Claire Thomas shares the lifestyle of the Kazakh in her article, On Horseback Among Eagle Hunters and Herders of the Mongolian Altai. Her story teaches us about relationships with their animals.
The story of a teenage eagle hunter, Aisholpan Nurgaiv went viral in 2014. Although female eagle hunters have been around since the 10th century, Aisholpan was the first female to participate in the Golden Eagle Festival.
What Do Eagle Hunters Do?
Eagle hunters harness the eagle’s vision and razor-sharp beaks to hunt and catch prey. Golden eagles are aggressive birds of prey. This tradition dates back to Kublai Khan. He hunted with “thousands of birds and falconers“.
The specialized skill is berkutchi. It is a rite of passage for Kazakh men. The connection between the eagle and man is strong. These men receive guidance from their fathers to harness the power of the eagle at a young age.
With increased modernization, this skill faces extinction. These eagles have been trained since they were young chicks. Hence, they would never hurt their masters.
The other famous landmark in Mongolia is the Bactrian camels. These camels are native to Central Asia. These migratory camels are adaptable to their habitats. They can survive arid deserts or rocky mountain cliffs.
These camels can withstand hot and cold temperatures and can go without water and food for months. However, they can drink up to 57 liters of water at once. It was these camels that traversed the Silk Road.
Why You Should Make That Trip
Check out the 9 Reasons to Visit Mongolia and the 22 Cool and Unusual Things To Do In Mongolia before planning your trip there. Check out the 10 Best Restaurants to Try in Ulaanbaatar, Mongolia. And, The Best Food To Eat in Mongolia.
For hotels in Ulaanbaatar, check out:
Frequently Asked Questions on Mongolia
These are answers to some frequently asked questions about Mongolia. From tourist facilities to the sports created in Mongolia, read on to know more.
With private sector tourism in Mongolia relatively new, there are at least 403 travel agencies, 320 hotels, and 647 resorts and tourist camps throughout Mongolia. Mongolia is known for its trekking, hiking, horse riding, and overland motorcycle tours.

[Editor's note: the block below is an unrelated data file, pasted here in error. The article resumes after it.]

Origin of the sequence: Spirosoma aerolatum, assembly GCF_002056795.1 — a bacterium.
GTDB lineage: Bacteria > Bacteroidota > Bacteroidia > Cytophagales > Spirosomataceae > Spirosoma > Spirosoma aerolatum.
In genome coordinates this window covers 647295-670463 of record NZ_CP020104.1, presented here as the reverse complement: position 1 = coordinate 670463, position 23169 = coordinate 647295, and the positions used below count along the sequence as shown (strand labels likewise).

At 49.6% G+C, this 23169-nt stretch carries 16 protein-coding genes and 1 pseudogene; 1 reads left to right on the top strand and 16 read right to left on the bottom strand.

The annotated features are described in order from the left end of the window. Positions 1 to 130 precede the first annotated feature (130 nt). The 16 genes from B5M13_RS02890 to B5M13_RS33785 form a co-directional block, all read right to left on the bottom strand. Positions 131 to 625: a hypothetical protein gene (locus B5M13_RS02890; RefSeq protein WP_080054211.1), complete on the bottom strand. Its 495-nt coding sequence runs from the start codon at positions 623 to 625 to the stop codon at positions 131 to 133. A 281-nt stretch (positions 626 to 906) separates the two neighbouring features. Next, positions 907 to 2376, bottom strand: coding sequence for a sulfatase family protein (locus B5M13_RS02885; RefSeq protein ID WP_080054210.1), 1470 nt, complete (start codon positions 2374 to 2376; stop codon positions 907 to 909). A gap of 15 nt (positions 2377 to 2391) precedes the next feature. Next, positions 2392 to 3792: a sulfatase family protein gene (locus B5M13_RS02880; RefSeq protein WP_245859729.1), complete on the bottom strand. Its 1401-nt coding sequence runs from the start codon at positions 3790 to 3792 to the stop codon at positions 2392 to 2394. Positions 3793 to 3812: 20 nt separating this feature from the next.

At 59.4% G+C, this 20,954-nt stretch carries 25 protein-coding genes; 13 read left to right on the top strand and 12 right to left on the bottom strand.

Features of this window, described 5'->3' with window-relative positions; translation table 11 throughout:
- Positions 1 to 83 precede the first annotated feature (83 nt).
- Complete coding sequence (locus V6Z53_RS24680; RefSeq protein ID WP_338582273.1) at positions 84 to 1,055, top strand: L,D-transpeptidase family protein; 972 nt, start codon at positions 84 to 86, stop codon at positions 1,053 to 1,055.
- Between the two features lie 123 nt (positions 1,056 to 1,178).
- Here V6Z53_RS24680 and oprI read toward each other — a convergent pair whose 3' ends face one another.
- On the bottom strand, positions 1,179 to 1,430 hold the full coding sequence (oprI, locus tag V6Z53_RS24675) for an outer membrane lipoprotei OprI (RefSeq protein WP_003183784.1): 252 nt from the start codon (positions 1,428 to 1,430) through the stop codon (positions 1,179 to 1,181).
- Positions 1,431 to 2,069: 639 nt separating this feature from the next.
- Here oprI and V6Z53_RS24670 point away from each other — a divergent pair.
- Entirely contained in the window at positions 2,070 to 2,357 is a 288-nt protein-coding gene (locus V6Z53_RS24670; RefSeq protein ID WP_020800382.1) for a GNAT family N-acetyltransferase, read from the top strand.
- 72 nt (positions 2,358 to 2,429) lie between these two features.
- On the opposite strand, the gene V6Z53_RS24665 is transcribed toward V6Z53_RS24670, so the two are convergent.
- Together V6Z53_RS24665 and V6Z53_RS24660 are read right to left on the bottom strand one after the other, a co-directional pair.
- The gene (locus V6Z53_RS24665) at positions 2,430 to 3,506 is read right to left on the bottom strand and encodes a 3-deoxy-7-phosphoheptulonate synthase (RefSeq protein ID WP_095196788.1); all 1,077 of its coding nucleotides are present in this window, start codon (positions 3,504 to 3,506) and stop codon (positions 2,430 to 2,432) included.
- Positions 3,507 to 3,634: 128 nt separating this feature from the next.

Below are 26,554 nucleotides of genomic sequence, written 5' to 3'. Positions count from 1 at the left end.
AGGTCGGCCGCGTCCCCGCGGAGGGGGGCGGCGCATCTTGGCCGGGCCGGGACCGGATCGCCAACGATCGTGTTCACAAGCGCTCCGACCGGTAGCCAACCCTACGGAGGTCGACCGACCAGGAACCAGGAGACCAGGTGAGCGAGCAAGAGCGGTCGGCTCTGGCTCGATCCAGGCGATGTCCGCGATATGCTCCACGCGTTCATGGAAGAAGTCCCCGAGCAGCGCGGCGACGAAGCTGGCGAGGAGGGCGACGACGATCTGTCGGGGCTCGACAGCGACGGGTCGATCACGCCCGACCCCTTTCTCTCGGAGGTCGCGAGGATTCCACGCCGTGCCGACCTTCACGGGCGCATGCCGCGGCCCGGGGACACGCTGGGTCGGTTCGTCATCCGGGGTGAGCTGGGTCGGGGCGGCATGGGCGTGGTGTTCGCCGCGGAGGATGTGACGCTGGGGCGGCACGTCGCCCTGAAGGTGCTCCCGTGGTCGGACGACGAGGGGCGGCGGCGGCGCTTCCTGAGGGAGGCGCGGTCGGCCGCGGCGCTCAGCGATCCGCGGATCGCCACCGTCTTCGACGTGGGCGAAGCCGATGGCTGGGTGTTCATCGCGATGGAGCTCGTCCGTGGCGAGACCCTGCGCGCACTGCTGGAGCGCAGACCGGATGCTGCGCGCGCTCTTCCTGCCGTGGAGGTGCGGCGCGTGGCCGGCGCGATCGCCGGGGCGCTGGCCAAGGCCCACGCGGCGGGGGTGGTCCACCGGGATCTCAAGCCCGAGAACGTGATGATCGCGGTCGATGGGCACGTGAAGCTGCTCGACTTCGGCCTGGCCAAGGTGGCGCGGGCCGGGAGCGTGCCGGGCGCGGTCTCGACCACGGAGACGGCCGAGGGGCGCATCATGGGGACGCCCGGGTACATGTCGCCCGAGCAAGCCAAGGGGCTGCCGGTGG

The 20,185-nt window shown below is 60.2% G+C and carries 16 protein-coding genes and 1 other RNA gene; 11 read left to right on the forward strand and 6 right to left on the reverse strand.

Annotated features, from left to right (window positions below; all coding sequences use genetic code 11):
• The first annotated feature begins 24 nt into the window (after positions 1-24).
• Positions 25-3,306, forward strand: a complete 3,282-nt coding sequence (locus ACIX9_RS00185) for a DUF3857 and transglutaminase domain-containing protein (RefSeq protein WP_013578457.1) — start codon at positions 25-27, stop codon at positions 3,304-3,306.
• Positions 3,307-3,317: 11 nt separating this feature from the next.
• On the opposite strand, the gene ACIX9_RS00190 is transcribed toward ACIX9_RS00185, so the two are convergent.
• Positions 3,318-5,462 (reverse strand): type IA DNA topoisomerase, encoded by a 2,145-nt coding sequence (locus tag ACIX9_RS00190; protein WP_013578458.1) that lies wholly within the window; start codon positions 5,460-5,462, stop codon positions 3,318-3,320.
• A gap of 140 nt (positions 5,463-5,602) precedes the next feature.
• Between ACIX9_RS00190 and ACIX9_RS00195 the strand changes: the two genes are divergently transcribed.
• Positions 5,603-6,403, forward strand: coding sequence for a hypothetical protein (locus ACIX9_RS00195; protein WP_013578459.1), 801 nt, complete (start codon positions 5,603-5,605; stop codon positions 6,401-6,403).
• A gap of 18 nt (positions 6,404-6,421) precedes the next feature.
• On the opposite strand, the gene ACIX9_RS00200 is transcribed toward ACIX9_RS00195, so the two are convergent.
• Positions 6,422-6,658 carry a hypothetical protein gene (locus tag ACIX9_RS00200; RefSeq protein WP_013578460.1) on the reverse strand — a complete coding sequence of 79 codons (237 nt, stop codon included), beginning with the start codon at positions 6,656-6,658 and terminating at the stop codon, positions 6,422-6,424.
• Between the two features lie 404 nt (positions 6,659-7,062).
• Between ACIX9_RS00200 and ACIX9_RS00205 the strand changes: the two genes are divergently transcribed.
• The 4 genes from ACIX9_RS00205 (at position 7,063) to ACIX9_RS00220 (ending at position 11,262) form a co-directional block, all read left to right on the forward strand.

According to Travel Safe Abroad, Mongolia has the lowest crime rate in Asia. However, basic precaution is necessary as you explore remote regions with no signs of life. This is Mongolia’s charm, unexplored and undiscovered.
The best time to visit Mongolia is during the summer months of June to August. The central and southern regions are dry while the mountains and northern regions can be cold in August.
The Mongolian Naadam Festival is in July and is a must-see if you visit in summer. The festival is known as “Eriin gurvan naadam” which translates to three games of men which are archery, horse racing, and wrestling.
The autumn months from September to October bring nature to its best with lush landscapes and temperate weather. It would be wise to pack your fleece, scarf, gloves, and waterproof shoes. Look out for the Golden Eagle Festival that falls between September and October.
The winter months are from November to February when the weather is extremely harsh and cold. If you are looking for a winter wonderland with clear blue skies and white-leave trees, these are the months to go.
If you are going during winter, pack plenty of woolen and warm clothes. The two major festivals in winter are Tsagaan Lar or the Lunar New Year and the Winter Horse Festival where unique and rare breeds of horses can be found.
Spring comes in March and lasts until May and you can expect dry, sunny weather with the occasional rainfall.
Spring is when life begins after the harsh winter and what better way than to explore the Ice Festival at Lake Khovsgol, the 1,000 Camel Festival at Gobi Desert, and visit Terelj National Park and witness the bloom of flowers, wildlife spotting, and grassland turning green with spring in the air.
Yes, Mongolia is safe for solo female travelers. However, as with any destination, precautions are necessary such as walking alone at night, petty theft, and pickpocketing. Also, avoid the riverbank area as that’s where the drunken local men hang out.
While Mongolia has about 50,000 kilometers of roads, only 20% or about 15,000 kilometers (9,300 miles) are paved tarmac roads. Once you are out of Ulaanbaatar, the paved road becomes gravel dirt roads.
Citizens of the United States who are visiting Mongolia for less than 90 days do not require a visa. However, the passport needs to have at least 6 months of validity from the date of arrival.
Yes, British citizens need a visa to enter Mongolia. A visa is required before arrival and is valid for stays up to 30 days. British citizens can extend their stay for another 30 days, once within 6 months.
There are three “manly” sports created by the Mongolians which are Mongolian wrestling, horse-riding, and archery. The Naadam Festival combines these three sports into a single event during the National Holiday in Ulaanbaatar City.
There is no other country that loves horses as much as Mongolia. Horses are not only a form of transportation, they were also used by Genghis Khan to expand his empire. Hence, it is not surprising that Mongolians name their horses once the horses reach 2 years old.
Yes! Mongolia’s beauty will give you an off-beat experience. After all, Mongolia is the only country in the world where a nomadic lifestyle is prevalent and wild horses roam free. I know I want to go there, wouldn’t you?
A free-spirited traveler who dreams to conquer the world one country at a time, exploring local vegetarian cuisines and discovering off the beaten path destinations. Yes! That's me.